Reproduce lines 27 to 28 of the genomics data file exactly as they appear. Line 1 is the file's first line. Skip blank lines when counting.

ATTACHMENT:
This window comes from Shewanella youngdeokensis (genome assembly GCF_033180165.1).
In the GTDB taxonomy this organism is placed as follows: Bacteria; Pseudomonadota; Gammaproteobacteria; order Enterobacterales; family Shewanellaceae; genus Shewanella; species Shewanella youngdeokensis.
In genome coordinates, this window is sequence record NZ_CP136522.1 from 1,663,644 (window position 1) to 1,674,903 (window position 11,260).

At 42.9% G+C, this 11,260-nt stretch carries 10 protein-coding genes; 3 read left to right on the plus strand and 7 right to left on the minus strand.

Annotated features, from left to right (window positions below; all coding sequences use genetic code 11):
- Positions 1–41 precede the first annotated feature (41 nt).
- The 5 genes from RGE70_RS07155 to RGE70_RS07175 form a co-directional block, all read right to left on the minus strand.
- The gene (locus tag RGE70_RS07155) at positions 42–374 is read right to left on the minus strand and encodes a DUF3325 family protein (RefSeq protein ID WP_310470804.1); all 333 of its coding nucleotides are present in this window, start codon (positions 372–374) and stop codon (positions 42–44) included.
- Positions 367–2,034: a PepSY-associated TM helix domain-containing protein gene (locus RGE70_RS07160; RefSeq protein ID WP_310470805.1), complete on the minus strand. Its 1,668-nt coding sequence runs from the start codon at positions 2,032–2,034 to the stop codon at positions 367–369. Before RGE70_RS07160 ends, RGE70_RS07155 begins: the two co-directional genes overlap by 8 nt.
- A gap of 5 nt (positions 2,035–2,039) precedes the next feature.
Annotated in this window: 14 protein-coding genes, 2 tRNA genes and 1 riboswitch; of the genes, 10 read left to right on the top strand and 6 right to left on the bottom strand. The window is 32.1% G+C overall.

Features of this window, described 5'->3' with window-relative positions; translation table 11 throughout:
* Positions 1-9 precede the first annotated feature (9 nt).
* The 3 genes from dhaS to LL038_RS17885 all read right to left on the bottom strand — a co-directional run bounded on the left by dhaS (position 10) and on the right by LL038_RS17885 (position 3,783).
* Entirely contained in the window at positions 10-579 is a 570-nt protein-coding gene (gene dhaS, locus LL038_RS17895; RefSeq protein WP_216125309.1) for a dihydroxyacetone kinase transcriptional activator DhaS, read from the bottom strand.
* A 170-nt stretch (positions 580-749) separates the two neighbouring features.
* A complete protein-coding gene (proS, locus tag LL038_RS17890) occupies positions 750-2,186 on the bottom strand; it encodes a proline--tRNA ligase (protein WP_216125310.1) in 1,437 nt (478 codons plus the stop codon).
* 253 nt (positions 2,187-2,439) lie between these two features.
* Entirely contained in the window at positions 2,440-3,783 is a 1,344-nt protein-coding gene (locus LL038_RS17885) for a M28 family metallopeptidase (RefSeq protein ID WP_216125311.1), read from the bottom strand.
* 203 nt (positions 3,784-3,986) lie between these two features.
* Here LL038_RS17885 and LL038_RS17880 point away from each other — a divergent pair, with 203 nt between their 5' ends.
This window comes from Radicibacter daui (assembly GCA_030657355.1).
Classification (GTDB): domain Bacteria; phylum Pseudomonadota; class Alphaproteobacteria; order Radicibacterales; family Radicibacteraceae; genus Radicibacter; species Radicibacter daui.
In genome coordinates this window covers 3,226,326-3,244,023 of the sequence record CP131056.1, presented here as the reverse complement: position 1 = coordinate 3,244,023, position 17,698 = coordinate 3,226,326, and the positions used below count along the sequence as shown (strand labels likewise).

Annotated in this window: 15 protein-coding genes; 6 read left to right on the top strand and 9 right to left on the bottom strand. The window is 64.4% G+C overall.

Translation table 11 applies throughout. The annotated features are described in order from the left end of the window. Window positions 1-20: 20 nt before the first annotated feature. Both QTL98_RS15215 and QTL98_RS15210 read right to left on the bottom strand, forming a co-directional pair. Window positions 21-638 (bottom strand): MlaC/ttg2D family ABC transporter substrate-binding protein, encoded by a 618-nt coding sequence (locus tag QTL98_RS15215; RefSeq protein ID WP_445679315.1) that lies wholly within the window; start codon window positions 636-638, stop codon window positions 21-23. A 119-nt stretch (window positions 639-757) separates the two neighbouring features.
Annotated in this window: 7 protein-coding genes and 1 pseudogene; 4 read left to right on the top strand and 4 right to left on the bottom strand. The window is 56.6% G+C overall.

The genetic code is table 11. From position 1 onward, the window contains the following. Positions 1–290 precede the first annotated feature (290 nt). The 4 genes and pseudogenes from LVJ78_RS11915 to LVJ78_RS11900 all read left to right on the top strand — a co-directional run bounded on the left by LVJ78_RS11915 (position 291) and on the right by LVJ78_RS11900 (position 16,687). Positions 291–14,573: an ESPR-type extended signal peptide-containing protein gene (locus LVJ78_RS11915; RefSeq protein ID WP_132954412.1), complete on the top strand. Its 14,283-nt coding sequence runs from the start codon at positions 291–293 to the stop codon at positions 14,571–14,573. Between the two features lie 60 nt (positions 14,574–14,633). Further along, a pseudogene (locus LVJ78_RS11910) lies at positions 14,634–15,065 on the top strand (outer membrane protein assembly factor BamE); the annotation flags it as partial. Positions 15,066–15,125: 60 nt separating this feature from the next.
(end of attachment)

Annotated in this window: 7 protein-coding genes and 1 pseudogene; 4 read left to right on the top strand and 4 right to left on the bottom strand. The window is 56.6% G+C overall.

The genetic code is table 11. From position 1 onward, the window contains the following. Positions 1–290 precede the first annotated feature (290 nt). The 4 genes and pseudogenes from LVJ78_RS11915 to LVJ78_RS11900 all read left to right on the top strand — a co-directional run bounded on the left by LVJ78_RS11915 (position 291) and on the right by LVJ78_RS11900 (position 16,687). Positions 291–14,573: an ESPR-type extended signal peptide-containing protein gene (locus LVJ78_RS11915; RefSeq protein ID WP_132954412.1), complete on the top strand. Its 14,283-nt coding sequence runs from the start codon at positions 291–293 to the stop codon at positions 14,571–14,573. Between the two features lie 60 nt (positions 14,574–14,633). Further along, a pseudogene (locus LVJ78_RS11910) lies at positions 14,634–15,065 on the top strand (outer membrane protein assembly factor BamE); the annotation flags it as partial. Positions 15,066–15,125: 60 nt separating this feature from the next.